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Date: Fri, 26 Oct 2012 13:41:30 -0400
From: Rich Felker <>
Subject: Re: localtime() isn't local

On Fri, Oct 26, 2012 at 06:25:53PM +0200, Szabolcs Nagy wrote:
> * Isaac Dunham <> [2012-10-26 07:37:20 -0700]:
> > FWIW, the last line in /etc/localtime seems in proper format for the TZ variable (that is, export TZ=`tail -n 1 /etc/localtime` should give you a valid POSIX timezone).  I don't know why there's so much more cruft, and I've only checked with my timezone.
> > 
> > Isaac Dunham <>
> that's not always true as the posix tz format
> cannot represent any timezone
> in my tzdata files these are counter examples:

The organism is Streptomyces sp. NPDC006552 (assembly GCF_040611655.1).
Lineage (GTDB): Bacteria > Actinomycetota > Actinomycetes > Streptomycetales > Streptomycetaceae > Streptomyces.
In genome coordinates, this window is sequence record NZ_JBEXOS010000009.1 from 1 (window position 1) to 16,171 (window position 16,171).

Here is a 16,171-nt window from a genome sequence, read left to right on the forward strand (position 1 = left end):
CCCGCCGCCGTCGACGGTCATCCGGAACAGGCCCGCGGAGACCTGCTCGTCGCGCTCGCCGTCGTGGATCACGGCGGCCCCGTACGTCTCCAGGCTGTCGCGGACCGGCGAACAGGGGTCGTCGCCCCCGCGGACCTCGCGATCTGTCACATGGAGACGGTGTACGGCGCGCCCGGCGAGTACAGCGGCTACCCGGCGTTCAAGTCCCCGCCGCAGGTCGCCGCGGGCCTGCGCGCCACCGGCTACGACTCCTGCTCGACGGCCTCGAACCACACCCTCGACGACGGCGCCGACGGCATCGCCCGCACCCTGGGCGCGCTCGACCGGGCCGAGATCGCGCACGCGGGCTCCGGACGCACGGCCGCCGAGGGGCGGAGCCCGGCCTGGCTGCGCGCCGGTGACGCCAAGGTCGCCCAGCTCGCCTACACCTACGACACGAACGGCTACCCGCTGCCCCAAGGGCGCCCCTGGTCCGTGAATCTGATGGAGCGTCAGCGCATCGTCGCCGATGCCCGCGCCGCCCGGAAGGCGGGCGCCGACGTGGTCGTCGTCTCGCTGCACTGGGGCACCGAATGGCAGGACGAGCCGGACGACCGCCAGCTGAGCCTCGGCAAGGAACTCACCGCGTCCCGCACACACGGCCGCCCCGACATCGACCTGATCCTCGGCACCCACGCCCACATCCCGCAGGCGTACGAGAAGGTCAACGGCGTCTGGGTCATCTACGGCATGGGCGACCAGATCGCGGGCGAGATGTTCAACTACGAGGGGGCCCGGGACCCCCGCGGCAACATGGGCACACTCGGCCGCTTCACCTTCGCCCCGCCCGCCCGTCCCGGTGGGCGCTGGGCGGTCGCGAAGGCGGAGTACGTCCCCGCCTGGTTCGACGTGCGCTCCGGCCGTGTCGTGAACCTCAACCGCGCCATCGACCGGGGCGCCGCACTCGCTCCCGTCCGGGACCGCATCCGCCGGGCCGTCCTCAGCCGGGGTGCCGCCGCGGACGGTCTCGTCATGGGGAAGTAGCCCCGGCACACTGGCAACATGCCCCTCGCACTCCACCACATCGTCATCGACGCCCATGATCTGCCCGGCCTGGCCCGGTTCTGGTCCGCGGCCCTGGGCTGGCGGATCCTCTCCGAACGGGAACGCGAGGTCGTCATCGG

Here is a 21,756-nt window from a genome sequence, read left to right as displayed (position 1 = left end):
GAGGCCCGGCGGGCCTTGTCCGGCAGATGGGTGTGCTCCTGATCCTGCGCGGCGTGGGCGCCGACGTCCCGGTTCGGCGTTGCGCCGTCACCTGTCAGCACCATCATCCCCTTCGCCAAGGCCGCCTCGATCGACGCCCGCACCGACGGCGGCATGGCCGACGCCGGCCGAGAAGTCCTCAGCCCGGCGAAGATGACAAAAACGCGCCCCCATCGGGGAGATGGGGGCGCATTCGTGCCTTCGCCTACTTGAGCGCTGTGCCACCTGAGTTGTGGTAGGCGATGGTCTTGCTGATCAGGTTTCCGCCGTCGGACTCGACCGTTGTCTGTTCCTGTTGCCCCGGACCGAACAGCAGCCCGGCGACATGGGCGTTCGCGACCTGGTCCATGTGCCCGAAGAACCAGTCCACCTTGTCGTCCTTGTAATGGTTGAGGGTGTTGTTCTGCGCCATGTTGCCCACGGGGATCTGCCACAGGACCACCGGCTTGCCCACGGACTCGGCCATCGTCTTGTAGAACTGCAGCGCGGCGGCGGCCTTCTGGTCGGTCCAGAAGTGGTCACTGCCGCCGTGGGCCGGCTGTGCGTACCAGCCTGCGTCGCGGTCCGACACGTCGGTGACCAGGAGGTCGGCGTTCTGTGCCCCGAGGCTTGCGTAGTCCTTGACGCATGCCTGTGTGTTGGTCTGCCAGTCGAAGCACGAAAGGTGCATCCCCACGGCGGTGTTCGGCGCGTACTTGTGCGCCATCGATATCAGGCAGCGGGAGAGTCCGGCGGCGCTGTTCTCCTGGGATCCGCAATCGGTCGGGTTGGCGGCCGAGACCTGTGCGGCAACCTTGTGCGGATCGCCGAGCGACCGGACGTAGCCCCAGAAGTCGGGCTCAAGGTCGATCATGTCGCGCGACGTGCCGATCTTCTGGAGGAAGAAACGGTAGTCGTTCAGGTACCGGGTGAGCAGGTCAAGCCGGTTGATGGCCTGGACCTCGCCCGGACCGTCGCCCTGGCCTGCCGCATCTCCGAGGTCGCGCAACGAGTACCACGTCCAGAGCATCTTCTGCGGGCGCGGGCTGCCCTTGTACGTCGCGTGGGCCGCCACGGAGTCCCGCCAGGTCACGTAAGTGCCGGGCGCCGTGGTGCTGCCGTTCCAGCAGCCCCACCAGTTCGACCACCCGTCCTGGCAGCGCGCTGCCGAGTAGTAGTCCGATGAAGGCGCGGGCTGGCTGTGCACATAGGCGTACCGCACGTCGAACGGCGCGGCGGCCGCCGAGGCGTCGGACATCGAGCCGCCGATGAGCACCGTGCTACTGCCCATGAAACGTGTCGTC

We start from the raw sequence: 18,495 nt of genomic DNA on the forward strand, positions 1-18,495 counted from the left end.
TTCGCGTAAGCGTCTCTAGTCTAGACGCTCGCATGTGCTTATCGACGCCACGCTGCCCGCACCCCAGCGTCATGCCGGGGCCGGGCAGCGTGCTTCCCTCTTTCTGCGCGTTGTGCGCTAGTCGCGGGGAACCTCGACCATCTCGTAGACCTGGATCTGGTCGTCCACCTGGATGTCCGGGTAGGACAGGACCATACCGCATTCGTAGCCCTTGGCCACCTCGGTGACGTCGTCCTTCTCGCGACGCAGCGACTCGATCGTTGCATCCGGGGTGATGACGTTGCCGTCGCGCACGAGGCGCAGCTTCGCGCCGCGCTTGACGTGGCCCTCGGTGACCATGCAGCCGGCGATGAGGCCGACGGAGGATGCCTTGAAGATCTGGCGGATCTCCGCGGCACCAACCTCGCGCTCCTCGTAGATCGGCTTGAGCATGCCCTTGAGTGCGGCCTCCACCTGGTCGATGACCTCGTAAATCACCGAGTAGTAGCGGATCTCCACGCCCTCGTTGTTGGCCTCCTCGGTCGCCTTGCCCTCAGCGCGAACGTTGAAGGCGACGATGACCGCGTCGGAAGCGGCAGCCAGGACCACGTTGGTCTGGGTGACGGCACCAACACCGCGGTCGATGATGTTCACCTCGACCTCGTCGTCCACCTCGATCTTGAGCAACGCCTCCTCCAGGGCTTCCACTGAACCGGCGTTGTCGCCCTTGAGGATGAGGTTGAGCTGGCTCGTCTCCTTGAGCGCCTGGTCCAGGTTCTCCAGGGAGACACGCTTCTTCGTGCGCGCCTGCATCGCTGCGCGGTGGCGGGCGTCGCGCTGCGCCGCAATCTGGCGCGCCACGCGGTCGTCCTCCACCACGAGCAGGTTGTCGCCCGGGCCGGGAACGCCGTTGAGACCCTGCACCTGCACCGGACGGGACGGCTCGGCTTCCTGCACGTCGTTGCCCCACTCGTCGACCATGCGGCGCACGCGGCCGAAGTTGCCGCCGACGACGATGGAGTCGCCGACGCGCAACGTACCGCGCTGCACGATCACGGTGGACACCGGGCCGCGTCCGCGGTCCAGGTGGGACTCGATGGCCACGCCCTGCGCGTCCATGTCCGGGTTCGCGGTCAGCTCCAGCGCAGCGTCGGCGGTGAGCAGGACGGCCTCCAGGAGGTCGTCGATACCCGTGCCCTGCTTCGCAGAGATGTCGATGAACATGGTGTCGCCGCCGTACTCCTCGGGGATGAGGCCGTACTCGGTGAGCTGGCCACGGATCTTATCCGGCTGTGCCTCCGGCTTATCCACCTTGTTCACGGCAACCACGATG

> [...]

The zoneinfo format has several advantages over plain POSIX TZ. The
one that affects almost everyone is the ability to represent
historical changes in timezones. With POSIX TZ, times in the past will
be converted to local time based on the _current_ rules for the user's
timezone locality. With zoneinfo, the historical rule in use at the
time being converted gets used.

In addition, some timezones have rules which are sufficiently
arbitrary (and often ridiculous) so as to preclude any simple
algorithmic conversion. For those, even present and future dates need
the zoneinfo rules for conversion.

The format is basically a list of unix time ranges along with offsets
that apply for the ranges. Parsing it is mildly painful, but not too
bad. At first glance, mmapping the zoneinfo file looks like the best


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